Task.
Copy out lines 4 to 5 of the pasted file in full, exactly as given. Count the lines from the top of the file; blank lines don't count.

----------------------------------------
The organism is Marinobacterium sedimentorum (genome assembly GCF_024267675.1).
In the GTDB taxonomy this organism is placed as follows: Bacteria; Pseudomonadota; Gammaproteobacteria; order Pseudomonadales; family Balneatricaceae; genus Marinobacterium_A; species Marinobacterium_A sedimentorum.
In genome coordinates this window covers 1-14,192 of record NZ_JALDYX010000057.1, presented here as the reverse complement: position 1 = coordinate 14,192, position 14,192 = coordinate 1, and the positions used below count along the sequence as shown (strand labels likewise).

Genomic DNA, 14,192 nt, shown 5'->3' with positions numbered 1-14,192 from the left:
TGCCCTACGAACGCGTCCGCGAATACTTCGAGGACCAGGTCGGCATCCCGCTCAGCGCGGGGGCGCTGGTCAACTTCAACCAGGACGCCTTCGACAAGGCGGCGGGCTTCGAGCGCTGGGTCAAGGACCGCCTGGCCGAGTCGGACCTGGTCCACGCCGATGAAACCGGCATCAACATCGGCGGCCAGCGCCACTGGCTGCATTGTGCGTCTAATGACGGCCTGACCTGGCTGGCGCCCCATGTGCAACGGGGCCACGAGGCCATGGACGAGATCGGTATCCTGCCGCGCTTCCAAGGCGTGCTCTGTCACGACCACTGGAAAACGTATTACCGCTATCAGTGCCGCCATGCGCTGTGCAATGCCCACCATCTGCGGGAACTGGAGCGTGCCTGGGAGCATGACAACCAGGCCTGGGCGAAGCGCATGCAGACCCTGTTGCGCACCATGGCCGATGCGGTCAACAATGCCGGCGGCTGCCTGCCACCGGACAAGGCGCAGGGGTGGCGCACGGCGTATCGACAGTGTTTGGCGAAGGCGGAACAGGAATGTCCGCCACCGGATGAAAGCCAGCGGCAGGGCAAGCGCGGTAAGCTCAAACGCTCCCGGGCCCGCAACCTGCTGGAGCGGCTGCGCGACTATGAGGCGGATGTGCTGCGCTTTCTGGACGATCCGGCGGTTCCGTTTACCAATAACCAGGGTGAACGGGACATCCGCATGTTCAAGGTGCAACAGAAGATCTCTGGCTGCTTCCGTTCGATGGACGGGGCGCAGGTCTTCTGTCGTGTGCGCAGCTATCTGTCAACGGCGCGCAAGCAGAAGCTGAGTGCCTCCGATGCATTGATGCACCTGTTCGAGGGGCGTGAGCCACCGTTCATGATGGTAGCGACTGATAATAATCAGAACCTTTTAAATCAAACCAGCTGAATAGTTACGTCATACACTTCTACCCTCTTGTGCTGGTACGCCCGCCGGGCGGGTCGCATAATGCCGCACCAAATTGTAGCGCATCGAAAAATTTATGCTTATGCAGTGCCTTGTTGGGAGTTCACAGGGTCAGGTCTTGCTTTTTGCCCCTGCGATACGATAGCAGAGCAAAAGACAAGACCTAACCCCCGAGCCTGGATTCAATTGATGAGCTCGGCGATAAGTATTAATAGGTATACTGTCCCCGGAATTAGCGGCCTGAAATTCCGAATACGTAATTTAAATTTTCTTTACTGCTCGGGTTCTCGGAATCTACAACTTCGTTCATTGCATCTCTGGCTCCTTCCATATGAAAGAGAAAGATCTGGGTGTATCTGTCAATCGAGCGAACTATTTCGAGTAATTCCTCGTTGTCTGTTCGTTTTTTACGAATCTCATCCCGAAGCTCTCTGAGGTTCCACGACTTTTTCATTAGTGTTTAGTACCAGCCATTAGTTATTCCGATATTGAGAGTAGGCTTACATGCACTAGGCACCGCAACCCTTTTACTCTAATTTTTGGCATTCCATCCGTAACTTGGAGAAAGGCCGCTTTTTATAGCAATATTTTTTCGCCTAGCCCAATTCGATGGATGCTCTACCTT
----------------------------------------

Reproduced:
Genomic DNA, 14,192 nt, shown 5'->3' with positions numbered 1-14,192 from the left:
TGCCCTACGAACGCGTCCGCGAATACTTCGAGGACCAGGTCGGCATCCCGCTCAGCGCGGGGGCGCTGGTCAACTTCAACCAGGACGCCTTCGACAAGGCGGCGGGCTTCGAGCGCTGGGTCAAGGACCGCCTGGCCGAGTCGGACCTGGTCCACGCCGATGAAACCGGCATCAACATCGGCGGCCAGCGCCACTGGCTGCATTGTGCGTCTAATGACGGCCTGACCTGGCTGGCGCCCCATGTGCAACGGGGCCACGAGGCCATGGACGAGATCGGTATCCTGCCGCGCTTCCAAGGCGTGCTCTGTCACGACCACTGGAAAACGTATTACCGCTATCAGTGCCGCCATGCGCTGTGCAATGCCCACCATCTGCGGGAACTGGAGCGTGCCTGGGAGCATGACAACCAGGCCTGGGCGAAGCGCATGCAGACCCTGTTGCGCACCATGGCCGATGCGGTCAACAATGCCGGCGGCTGCCTGCCACCGGACAAGGCGCAGGGGTGGCGCACGGCGTATCGACAGTGTTTGGCGAAGGCGGAACAGGAATGTCCGCCACCGGATGAAAGCCAGCGGCAGGGCAAGCGCGGTAAGCTCAAACGCTCCCGGGCCCGCAACCTGCTGGAGCGGCTGCGCGACTATGAGGCGGATGTGCTGCGCTTTCTGGACGATCCGGCGGTTCCGTTTACCAATAACCAGGGTGAACGGGACATCCGCATGTTCAAGGTGCAACAGAAGATCTCTGGCTGCTTCCGTTCGATGGACGGGGCGCAGGTCTTCTGTCGTGTGCGCAGCTATCTGTCAACGGCGCGCAAGCAGAAGCTGAGTGCCTCCGATGCATTGATGCACCTGTTCGAGGGGCGTGAGCCACCGTTCATGATGGTAGCGACTGATAATAATCAGAACCTTTTAAATCAAACCAGCTGAATAGTTACGTCATACACTTCTACCCTCTTGTGCTGGTACGCCCGCCGGGCGGGTCGCATAATGCCGCACCAAATTGTAGCGCATCGAAAAATTTATGCTTATGCAGTGCCTTGTTGGGAGTTCACAGGGTCAGGTCTTGCTTTTTGCCCCTGCGATACGATAGCAGAGCAAAAGACAAGACCTAACCCCCGAGCCTGGATTCAATTGATGAGCTCGGCGATAAGTATTAATAGGTATACTGTCCCCGGAATTAGCGGCCTGAAATTCCGAATACGTAATTTAAATTTTCTTTACTGCTCGGGTTCTCGGAATCTACAACTTCGTTCATTGCATCTCTGGCTCCTTCCATATGAAAGAGAAAGATCTGGGTGTATCTGTCAATCGAGCGAACTATTTCGAGTAATTCCTCGTTGTCTGTTCGTTTTTTACGAATCTCATCCCGAAGCTCTCTGAGGTTCCACGACTTTTTCATTAGTGTTTAGTACCAGCCATTAGTTATTCCGATATTGAGAGTAGGCTTACATGCACTAGGCACCGCAACCCTTTTACTCTAATTTTTGGCATTCCATCCGTAACTTGGAGAAAGGCCGCTTTTTATAGCAATATTTTTTCGCCTAGCCCAATTCGATGGATGCTCTACCTT